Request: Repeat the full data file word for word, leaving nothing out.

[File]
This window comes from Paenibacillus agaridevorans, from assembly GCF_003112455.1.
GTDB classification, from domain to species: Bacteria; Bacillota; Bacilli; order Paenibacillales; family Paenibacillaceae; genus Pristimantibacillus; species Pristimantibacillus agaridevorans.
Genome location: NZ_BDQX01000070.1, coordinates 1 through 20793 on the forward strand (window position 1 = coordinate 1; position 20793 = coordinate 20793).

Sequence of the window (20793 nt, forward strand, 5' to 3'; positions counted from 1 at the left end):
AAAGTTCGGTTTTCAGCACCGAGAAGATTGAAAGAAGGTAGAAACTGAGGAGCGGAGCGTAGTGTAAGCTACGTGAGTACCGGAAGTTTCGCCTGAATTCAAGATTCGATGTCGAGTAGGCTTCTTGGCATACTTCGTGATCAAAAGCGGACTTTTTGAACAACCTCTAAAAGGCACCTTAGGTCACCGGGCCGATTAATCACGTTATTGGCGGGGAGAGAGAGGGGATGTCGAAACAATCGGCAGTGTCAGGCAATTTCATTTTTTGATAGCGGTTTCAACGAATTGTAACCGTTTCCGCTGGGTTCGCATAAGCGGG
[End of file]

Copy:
This window comes from Paenibacillus agaridevorans, from assembly GCF_003112455.1.
GTDB classification, from domain to species: Bacteria; Bacillota; Bacilli; order Paenibacillales; family Paenibacillaceae; genus Pristimantibacillus; species Pristimantibacillus agaridevorans.
Genome location: NZ_BDQX01000070.1, coordinates 1 through 20793 on the forward strand (window position 1 = coordinate 1; position 20793 = coordinate 20793).

Sequence of the window (20793 nt, forward strand, 5' to 3'; positions counted from 1 at the left end):
AAAGTTCGGTTTTCAGCACCGAGAAGATTGAAAGAAGGTAGAAACTGAGGAGCGGAGCGTAGTGTAAGCTACGTGAGTACCGGAAGTTTCGCCTGAATTCAAGATTCGATGTCGAGTAGGCTTCTTGGCATACTTCGTGATCAAAAGCGGACTTTTTGAACAACCTCTAAAAGGCACCTTAGGTCACCGGGCCGATTAATCACGTTATTGGCGGGGAGAGAGAGGGGATGTCGAAACAATCGGCAGTGTCAGGCAATTTCATTTTTTGATAGCGGTTTCAACGAATTGTAACCGTTTCCGCTGGGTTCGCATAAGCGGG